What was also clear was the sophistication of the modern motorcycle. Findlay rides a 500cc Honda CB500X - and for those of us who rode motorbikes in the 1950’s or 60's the modern machine is sophistication indeed. Electric starter, powerful fuel injected engine (with no oil leaks!) hydraulic disk brakes, antilock braking system, GPS navigation, USB ports and 12 volt electrics with auxiliary outputs.

But heavy - 200Kg plus luggage - hence the need for a jack in case the bike falls over! It was a fascinating talk and Allan Wood expressed warm thanks on behalf of the club.

 

Russia..
21 March 2022

We were pleased to welcome a number of visitors to our meeting of 21st March and, following a meal and business, were privileged to also welcome John Lloyd as speaker. Born in Anstruther, John pursued a career as a journalist. A twenty-year career working for the Financial Times followed, having begun as an industrial reporter and labour correspondent (covering, among other things, the Miners Strike of 1984-5). He later became East European editor and then, from 1991 to 1995, Moscow Correspondent. He is a member of the advisory board of the Moscow School of Political Studies

 Presently contributing editor to the Financial Times and an Associate Fellow of Nuffield College, Oxford, he has too published a number of books including his 2020 ‘Should Auld Acquaintance be forgot’ about Scottish independence.

John is also a Russian Speaker with a considerable knowledge of that country and his topic for the evening was the current conflict in Ukraine. This proved to be a fascinating insight into the more recent history of Russia, covering the events and political changes that led to Mr Putin and the regime that currently exists. It was interesting to have an educated view of the environment that led to the rise of ‘oligarchs’ and the wealth and power that a relatively small number of people have.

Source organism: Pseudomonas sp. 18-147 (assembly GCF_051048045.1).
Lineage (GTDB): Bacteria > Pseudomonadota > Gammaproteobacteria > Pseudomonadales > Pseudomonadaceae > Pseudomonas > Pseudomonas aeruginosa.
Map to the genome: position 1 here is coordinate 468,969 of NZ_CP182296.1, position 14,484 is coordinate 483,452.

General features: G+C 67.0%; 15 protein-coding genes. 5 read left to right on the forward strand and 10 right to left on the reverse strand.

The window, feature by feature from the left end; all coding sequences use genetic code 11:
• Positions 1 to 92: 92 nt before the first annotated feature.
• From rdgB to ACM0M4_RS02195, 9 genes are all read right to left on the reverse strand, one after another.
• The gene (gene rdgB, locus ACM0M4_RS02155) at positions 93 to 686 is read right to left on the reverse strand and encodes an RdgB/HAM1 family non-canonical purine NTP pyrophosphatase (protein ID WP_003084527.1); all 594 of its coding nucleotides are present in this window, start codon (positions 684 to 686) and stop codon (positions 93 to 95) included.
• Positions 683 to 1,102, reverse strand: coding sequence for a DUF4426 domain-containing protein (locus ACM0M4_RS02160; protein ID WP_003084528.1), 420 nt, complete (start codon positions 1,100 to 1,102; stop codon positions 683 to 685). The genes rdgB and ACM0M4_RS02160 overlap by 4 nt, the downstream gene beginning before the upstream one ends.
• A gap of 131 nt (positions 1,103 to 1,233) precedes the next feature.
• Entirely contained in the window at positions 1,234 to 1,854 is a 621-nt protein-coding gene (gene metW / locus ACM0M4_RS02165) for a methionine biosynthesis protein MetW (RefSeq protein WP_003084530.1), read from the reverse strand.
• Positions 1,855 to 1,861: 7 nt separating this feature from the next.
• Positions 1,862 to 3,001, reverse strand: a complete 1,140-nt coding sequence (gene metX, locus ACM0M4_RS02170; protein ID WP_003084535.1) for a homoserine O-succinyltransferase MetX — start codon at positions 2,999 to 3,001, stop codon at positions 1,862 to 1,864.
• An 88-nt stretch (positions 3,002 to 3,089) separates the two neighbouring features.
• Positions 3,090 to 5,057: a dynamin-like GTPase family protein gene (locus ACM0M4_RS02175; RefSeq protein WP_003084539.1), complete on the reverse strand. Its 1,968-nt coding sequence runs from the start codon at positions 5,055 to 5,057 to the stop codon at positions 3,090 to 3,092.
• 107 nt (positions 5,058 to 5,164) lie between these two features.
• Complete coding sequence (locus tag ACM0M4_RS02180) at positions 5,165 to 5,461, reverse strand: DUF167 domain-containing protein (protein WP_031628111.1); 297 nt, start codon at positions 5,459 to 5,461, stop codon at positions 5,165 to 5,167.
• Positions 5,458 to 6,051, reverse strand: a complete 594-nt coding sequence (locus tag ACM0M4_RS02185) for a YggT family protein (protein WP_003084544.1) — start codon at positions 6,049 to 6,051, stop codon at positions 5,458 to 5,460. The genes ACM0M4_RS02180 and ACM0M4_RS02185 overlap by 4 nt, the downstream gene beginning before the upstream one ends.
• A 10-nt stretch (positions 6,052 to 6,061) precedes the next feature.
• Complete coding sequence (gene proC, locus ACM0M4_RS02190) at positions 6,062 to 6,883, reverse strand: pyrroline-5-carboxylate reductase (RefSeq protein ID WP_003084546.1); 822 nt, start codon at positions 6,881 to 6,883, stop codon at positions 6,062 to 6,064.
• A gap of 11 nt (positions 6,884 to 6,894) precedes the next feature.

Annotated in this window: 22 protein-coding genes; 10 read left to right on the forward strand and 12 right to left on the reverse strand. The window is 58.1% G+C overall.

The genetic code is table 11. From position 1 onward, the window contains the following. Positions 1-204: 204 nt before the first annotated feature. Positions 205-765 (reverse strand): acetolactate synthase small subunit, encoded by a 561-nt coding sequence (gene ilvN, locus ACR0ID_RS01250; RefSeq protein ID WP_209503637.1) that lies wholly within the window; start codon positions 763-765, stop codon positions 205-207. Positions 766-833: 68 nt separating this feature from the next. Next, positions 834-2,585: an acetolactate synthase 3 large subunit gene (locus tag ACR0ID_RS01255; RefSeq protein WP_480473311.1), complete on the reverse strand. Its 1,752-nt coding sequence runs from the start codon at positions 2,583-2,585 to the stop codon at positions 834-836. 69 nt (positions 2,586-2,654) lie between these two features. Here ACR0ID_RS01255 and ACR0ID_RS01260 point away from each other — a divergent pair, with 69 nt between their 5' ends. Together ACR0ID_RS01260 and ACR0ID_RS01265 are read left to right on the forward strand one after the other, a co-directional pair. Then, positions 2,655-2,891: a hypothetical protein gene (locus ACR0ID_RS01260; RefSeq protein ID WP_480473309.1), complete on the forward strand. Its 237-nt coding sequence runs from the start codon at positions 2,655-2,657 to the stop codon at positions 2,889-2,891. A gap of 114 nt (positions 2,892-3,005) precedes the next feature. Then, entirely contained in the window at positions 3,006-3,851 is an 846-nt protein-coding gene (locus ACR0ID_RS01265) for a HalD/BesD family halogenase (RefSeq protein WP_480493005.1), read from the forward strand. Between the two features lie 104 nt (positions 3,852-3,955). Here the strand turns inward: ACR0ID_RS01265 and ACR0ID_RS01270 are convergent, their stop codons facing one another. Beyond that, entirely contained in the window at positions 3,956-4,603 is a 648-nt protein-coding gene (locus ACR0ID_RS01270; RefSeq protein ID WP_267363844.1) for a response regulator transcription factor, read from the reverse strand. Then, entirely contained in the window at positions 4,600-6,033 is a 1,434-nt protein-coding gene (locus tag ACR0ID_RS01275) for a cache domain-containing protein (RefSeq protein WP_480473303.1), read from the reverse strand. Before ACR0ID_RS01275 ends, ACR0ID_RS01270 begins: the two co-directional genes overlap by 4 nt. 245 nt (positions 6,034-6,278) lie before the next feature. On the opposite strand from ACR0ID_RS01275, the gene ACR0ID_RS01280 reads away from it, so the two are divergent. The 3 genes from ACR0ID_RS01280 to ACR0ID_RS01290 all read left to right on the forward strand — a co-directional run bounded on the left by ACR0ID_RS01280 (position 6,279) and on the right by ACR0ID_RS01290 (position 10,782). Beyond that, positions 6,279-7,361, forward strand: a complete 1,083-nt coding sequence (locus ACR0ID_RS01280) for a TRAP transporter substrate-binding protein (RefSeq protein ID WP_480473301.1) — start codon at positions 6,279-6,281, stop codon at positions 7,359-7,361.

We heard something of Mr Putin’s own career and his rise to power, as well as some insight to the way that Russia views Ukraine and also NATO - and how they view the balance of world power. 

It was altogether a fascinating talk, albeit one tempered with knowledge of the violence and horror  of the war in Ukraine. A great many questions were asked and an appreciative vote of thanks  was proposed by John O’Neill.

Iceland..
07 March 2022

The club met for its fortnightly meeting on the 7th march. Once again able to enjoy a meal at the Rockies Restaurant in Anstruther Golf Club.

The business items included a report on the collection for Ukraine, held outside the Co-Op store in Anstruther. We heard that a total of £1546 had been raised and that this is intended to be used to purchase ‘Shelter Boxes’. Grateful thanks to the generosity of all who contributed.

Following business David Mann gave an illustrated talk about Iceland and the Faroe islands. This featured his excellent photographs from a visit there, part of a cruise from Rosyth, which included a circumnavigation of the country.